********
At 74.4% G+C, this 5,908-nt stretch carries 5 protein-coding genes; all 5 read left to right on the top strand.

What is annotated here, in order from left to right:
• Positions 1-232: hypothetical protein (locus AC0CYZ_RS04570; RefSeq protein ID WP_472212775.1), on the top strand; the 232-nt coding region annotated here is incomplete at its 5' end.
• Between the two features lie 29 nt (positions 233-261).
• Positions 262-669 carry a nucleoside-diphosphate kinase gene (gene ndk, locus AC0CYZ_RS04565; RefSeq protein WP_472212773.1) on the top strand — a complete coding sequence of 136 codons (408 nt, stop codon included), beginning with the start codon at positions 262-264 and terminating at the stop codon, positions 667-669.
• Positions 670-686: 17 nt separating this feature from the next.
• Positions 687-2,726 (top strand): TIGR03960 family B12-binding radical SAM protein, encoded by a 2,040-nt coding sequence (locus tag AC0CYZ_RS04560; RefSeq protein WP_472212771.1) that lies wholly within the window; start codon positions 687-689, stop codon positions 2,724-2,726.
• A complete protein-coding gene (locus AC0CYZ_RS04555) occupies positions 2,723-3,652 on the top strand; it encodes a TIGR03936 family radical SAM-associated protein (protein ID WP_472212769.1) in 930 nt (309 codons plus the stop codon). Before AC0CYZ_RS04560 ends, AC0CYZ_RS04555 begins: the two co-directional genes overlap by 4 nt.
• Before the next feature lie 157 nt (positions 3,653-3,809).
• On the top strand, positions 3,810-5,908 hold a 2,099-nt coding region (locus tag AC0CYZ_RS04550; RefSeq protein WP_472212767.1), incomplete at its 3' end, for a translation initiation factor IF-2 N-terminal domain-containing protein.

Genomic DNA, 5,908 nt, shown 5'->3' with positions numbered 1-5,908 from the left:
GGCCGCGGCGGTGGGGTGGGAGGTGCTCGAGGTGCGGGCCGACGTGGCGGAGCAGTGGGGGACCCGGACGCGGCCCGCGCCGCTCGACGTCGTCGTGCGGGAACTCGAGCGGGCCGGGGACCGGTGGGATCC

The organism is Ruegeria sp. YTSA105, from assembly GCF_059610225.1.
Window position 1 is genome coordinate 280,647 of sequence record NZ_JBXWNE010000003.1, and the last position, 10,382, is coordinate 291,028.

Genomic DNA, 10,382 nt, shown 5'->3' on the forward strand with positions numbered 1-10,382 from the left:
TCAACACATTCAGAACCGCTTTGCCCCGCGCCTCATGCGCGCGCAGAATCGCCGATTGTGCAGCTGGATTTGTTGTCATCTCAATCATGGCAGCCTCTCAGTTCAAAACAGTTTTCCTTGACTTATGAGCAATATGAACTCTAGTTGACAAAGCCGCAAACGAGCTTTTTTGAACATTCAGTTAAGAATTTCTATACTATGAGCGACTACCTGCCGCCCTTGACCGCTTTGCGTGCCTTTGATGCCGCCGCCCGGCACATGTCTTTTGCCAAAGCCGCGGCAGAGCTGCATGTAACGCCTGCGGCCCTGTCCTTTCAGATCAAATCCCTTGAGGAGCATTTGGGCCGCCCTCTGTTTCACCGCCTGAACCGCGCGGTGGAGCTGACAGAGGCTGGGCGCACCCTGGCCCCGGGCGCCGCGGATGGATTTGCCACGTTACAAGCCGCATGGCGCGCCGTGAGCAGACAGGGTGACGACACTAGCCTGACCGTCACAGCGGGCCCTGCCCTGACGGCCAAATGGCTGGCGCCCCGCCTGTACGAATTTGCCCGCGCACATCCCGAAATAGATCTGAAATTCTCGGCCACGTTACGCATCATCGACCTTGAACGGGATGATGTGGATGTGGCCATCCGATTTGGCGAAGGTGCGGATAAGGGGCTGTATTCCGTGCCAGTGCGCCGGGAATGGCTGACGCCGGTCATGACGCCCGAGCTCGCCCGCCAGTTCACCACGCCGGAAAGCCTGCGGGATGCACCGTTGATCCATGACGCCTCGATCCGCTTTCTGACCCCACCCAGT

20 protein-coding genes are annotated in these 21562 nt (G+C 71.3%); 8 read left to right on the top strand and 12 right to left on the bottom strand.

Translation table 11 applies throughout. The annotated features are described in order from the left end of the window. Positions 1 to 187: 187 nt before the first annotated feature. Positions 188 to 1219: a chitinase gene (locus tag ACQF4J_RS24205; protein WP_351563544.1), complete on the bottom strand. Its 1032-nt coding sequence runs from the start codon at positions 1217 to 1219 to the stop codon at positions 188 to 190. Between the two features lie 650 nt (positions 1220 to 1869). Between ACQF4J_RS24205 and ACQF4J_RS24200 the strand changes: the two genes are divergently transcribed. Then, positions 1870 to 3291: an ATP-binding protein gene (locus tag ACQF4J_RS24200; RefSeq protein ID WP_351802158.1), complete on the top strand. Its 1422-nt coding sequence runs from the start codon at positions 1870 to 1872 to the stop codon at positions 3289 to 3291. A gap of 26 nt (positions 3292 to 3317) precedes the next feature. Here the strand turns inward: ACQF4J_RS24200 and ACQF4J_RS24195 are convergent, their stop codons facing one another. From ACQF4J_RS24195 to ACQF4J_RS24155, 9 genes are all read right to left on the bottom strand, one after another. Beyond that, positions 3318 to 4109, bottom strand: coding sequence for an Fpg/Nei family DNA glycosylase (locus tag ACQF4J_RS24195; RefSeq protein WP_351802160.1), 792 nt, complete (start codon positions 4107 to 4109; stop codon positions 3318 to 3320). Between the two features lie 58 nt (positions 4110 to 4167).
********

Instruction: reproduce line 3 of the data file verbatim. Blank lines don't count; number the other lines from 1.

• Positions 1-232: hypothetical protein (locus AC0CYZ_RS04570; RefSeq protein ID WP_472212775.1), on the top strand; the 232-nt coding region annotated here is incomplete at its 5' end.